I’ve been dealing with a serious injury last couple of days and it’s been such a blessing of clarity.
It helped me articulate for the first time something that I’ve known for many years but have never been able to piece together before in such a way.
You probably know that people who are suspicious and distrustful cannot be trusted. If you don’t know it, you will have to discover it and rediscover it the hard way. And It’s usually not because they’re plotting against you or planning to harm you.
Those facts have been obvious to me from a very young age.
In my 20s, I worked hard to cultivate trust within myself – so as not to be one of those people.
I was never perfect, but it helped me build tremendous personal strength. I don’t think I would have made it this far in life without that effort.
When I was about 30, I realized something else. Distrustful people can’t handle trust because of some personal weakness of Character.
That weakness may not be about literal strength or smarts or skills. It could be a personal trauma or essential need buried so deeply that it remains completely unconscious.
They may never be able to tell you the real, fundamental reason to distrust you even if they wanted to.
It takes a lot of effort – and often pain – to be willing to dig that deep and keep going until you get to the crux. It’s usually more than one thing, but there’s always a single one that steals the day.
About that time, I also figured out what that crux was for me personally: being disrespected.
Not in the sense of someone spitting in your face or saying a bad word about you.
Not in the sense of getting a bad reputation.
Not in the sense of someone ignoring your requests or anything like that.
I’d got over those things, seeing them as childish. They could be unpleasant but they didn’t have to be a big deal.
I felt disrespected in a crucial way when people who knew me well – family, close friends, coworkers, teachers – didn’t trust me to handle what they throw my way in the best way possible.
Not in a perfect way. Just with my best effort, without any negativity.
If you’ve been paying attention, you already see a cycle here. Others’ distrust fed mine.
And if I couldn’t just eat it and do my best anyway, trustingly, you’d get another vicious circle of distrust on top of that one – only validating the distrust I received, and feeding into more.
The options were simple: eat the pain or get more pain.
Something else was clear as well –
I could get more pain even if I ate it all: hook, line and sinker. No guarantees.
OK, what do?
The choice was simple: do it anyway.
Every time I ate my Character flaw in a big way, I made a major breakthrough in my life. I refused to fear people disrespecting me, and to respond likewise if they actually did.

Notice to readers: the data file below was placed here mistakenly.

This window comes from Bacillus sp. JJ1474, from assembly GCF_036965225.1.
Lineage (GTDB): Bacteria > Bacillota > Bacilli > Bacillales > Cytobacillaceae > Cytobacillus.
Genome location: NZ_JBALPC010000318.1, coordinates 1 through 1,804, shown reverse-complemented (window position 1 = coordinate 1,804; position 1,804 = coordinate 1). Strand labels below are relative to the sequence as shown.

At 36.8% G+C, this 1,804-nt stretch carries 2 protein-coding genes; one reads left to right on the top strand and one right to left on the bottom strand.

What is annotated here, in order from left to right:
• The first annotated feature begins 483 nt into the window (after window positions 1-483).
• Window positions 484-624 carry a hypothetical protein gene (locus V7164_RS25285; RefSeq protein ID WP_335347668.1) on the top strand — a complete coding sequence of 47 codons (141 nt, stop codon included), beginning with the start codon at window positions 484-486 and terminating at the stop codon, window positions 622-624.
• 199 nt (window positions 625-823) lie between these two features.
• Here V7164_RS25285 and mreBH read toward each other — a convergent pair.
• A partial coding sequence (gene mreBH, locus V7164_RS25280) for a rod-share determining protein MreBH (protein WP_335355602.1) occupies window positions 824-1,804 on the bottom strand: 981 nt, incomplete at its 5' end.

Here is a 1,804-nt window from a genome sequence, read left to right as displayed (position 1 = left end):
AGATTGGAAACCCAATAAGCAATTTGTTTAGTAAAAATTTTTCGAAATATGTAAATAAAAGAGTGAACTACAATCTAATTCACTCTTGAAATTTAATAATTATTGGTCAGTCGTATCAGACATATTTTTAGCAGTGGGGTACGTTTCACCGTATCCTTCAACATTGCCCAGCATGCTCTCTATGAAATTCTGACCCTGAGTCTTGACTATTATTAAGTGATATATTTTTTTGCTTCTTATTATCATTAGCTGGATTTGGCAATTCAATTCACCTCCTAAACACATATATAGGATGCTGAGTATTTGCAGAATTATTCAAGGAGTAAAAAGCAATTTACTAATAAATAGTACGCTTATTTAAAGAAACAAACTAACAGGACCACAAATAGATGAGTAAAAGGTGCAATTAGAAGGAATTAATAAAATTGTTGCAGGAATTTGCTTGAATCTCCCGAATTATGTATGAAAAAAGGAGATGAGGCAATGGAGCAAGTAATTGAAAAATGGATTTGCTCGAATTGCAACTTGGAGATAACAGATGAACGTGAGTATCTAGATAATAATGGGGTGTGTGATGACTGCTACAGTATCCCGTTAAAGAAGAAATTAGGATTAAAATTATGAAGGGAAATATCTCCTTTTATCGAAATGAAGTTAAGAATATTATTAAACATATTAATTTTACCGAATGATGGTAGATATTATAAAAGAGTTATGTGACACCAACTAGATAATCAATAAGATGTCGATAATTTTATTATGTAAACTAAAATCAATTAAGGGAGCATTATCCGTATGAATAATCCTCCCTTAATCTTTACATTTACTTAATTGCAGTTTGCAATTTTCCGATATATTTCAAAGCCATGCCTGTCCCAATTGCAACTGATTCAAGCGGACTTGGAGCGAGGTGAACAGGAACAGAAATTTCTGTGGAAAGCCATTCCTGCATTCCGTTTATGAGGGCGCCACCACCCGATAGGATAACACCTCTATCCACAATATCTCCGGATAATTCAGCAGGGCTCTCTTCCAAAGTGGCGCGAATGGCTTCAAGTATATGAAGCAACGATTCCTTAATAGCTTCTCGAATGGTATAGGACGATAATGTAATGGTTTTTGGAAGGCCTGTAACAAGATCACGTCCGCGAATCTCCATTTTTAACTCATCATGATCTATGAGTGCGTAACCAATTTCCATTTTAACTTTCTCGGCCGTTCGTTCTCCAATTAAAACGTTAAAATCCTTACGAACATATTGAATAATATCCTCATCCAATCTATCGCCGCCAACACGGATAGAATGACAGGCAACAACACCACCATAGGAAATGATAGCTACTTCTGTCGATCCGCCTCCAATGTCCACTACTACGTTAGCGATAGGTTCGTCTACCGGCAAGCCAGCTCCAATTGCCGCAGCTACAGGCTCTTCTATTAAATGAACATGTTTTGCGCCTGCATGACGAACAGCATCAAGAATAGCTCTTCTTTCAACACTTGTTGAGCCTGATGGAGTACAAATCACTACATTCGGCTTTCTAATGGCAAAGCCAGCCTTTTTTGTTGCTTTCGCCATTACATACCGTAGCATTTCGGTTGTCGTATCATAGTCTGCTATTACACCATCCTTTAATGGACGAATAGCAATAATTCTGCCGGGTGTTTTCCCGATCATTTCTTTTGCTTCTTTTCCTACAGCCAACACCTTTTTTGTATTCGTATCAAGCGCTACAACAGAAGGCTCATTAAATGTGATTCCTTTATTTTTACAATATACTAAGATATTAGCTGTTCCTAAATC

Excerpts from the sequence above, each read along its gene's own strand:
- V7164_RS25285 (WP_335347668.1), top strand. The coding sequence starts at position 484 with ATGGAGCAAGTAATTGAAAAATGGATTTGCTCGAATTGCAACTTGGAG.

But frequently I didn’t know how. I knew I’d eaten it, but I didn’t connect the dots on how I managed to accomplish that.
To trust means to take a risk and accept the consequences (not to believe any fact or any person). When we trust, we choose to act in a particular way, taking responsibility.
When I trust myself, I don’t believe what I’m thinking or emoting. In fact, it requires accepting the opposite – that I may well be wrong.
Trusting yourself, making the decision and eating the pain isn’t about skills or confidence.
We have to make decisions in conditions of such tremendous uncertainty that we may not even appreciate half of it. We operate out of a glass darkly. We may get the wrong idea. We may have the wrong information even when we do have “the information”. We may do the wrong thing even if we do have “the skills” and good judgement.
Confidence is merely lack of doubt. Confidence is not a thing in itself. We “have confidence” when we’re free of doubt. Trust is something more than that.
I’ve said those things many times before.
Today I realized something potentially new to me.
Trust in oneself is about self-acceptance.
We can’t find the strength to trust ourselves when there is some part of us that we are rejecting – refusing to acknowledge, and to act through with good judgement.
What is broken already is vulnerable to falling apart.
The pit into which people fall is within.
If you don’t have trust in yourself, you will fail to have trust at the moments when it most matters.
In the end, it comes to one thing.
You have to accept WHATEVER IT TAKES.
That’s when you know you trust yourself (and you can engender trust – although you don’t have to).
To act with trust in ourselves we must accept:
- Uncertainty – we could always be wrong, and we could always get more pain, even if we exercise good judgement.
- Decision – we must decide on a course of action regardless, and act on it.
- WHATEVER IT TAKES.
What means WHATEVER IT TAKES?
I have a why to live for, Integral to my Character, and I will do whatever it takes to do that thing and be that person – my best self.
Accept that very personal act of Creation.
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Have trust in yourself,
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